Team Members & Area of Study:
Research Context, Methods and Goals:
Under Filion, the project compares present transportation realities and policies in suburban portions of metropolitan regions. We will concentrate on the metropolitan scale (focusing in particular on modes of transportation that link suburbs to the centre of the agglomeration), the suburban scale (a study of trans-suburban forms of transportation), and the local (short journeys). The study will adopt a mutual learning perspective. Following the work of Cervero on Curitiba (1998), we consider what developed and developing world cities can learn from one another. There is much room to do so given that varieties in form, provision, and management: the developed world underscores the perils of automobile dependence along with varying public transit systems, while developing world suburbs demonstrate massive forms of land use-transportation coordination, and, in other sites, haphazard development and a predominance of informal forms of transportation.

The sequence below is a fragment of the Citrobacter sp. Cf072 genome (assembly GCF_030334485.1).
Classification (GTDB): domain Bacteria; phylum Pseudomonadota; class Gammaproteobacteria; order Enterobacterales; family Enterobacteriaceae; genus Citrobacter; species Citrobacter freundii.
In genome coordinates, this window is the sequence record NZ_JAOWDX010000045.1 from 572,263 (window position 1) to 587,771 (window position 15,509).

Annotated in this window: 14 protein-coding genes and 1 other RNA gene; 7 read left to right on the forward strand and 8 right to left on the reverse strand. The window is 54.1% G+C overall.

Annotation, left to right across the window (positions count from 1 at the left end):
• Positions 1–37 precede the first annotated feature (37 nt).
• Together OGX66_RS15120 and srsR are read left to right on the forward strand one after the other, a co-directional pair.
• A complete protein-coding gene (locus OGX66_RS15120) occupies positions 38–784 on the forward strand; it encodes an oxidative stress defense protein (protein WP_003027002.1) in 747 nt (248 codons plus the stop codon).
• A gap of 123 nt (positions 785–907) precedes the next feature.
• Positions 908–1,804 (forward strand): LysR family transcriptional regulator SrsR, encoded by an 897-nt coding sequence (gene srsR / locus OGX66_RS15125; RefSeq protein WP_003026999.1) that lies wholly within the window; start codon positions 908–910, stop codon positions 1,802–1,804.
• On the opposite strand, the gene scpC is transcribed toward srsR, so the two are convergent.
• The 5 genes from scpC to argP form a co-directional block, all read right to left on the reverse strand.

The research will concentrate on Toronto (Filion), Montreal (Hamel), Montpellier (Lehrer), Johannesburg (Mabin), Bangalore (Benjamin) and Hanoi (Drummond). In each case study, research will first focus on how suburban transportation networks are integrated within metropolitan transportation systems. Document searches and interviews with key informants (engineers, planners, present and past politicians) will reveal the histories of each place, cast light on why some suburban areas are better served than others within a given metropolitan region, and why emphasis was given to certain modes at the expense of others. Descriptions of the present states of systems and performance evaluation will be based on an analysis of available statistics and on interviews with community representatives, carried out both at the scale of entire suburbs and at selected locales within. Methodological approaches will vary according to data availability. Data will be assembled into a comparative framework. This work takes place in Year 5; outputs will include 12 research papers and policy reports.